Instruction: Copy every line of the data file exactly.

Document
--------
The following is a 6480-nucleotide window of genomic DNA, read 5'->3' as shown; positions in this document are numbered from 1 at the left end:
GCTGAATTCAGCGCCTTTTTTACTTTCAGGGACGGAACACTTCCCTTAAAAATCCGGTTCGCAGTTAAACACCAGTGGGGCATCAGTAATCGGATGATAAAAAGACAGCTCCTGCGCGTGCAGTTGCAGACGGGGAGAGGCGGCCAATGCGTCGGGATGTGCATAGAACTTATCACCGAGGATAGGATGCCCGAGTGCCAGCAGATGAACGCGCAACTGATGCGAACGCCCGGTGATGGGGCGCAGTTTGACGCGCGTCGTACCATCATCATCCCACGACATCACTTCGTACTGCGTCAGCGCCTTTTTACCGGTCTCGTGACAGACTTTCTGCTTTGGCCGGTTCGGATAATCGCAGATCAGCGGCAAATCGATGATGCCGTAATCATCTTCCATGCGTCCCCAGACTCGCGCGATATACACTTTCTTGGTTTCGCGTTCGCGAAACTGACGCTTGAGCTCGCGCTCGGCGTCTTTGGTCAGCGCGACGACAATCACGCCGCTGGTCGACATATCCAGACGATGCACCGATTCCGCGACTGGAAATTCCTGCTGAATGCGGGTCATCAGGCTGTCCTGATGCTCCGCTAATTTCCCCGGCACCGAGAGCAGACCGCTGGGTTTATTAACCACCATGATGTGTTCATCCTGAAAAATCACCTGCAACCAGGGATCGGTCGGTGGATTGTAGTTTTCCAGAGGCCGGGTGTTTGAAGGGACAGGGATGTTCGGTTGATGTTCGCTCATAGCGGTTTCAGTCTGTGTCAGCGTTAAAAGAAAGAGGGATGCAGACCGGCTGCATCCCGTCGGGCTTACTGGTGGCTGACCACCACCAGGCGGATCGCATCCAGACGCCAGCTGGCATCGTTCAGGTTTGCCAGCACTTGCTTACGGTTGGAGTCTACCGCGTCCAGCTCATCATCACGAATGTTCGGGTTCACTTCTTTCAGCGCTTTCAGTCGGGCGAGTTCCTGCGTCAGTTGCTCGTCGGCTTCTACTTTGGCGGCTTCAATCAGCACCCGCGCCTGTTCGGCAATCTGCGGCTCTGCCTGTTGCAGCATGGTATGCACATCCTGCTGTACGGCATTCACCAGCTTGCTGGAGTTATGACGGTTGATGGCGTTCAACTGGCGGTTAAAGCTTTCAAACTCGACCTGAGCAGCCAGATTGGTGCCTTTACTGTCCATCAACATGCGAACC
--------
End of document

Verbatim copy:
The following is a 6480-nucleotide window of genomic DNA, read 5'->3' as shown; positions in this document are numbered from 1 at the left end:
GCTGAATTCAGCGCCTTTTTTACTTTCAGGGACGGAACACTTCCCTTAAAAATCCGGTTCGCAGTTAAACACCAGTGGGGCATCAGTAATCGGATGATAAAAAGACAGCTCCTGCGCGTGCAGTTGCAGACGGGGAGAGGCGGCCAATGCGTCGGGATGTGCATAGAACTTATCACCGAGGATAGGATGCCCGAGTGCCAGCAGATGAACGCGCAACTGATGCGAACGCCCGGTGATGGGGCGCAGTTTGACGCGCGTCGTACCATCATCATCCCACGACATCACTTCGTACTGCGTCAGCGCCTTTTTACCGGTCTCGTGACAGACTTTCTGCTTTGGCCGGTTCGGATAATCGCAGATCAGCGGCAAATCGATGATGCCGTAATCATCTTCCATGCGTCCCCAGACTCGCGCGATATACACTTTCTTGGTTTCGCGTTCGCGAAACTGACGCTTGAGCTCGCGCTCGGCGTCTTTGGTCAGCGCGACGACAATCACGCCGCTGGTCGACATATCCAGACGATGCACCGATTCCGCGACTGGAAATTCCTGCTGAATGCGGGTCATCAGGCTGTCCTGATGCTCCGCTAATTTCCCCGGCACCGAGAGCAGACCGCTGGGTTTATTAACCACCATGATGTGTTCATCCTGAAAAATCACCTGCAACCAGGGATCGGTCGGTGGATTGTAGTTTTCCAGAGGCCGGGTGTTTGAAGGGACAGGGATGTTCGGTTGATGTTCGCTCATAGCGGTTTCAGTCTGTGTCAGCGTTAAAAGAAAGAGGGATGCAGACCGGCTGCATCCCGTCGGGCTTACTGGTGGCTGACCACCACCAGGCGGATCGCATCCAGACGCCAGCTGGCATCGTTCAGGTTTGCCAGCACTTGCTTACGGTTGGAGTCTACCGCGTCCAGCTCATCATCACGAATGTTCGGGTTCACTTCTTTCAGCGCTTTCAGTCGGGCGAGTTCCTGCGTCAGTTGCTCGTCGGCTTCTACTTTGGCGGCTTCAATCAGCACCCGCGCCTGTTCGGCAATCTGCGGCTCTGCCTGTTGCAGCATGGTATGCACATCCTGCTGTACGGCATTCACCAGCTTGCTGGAGTTATGACGGTTGATGGCGTTCAACTGGCGGTTAAAGCTTTCAAACTCGACCTGAGCAGCCAGATTGGTGCCTTTACTGTCCATCAACATGCGAACC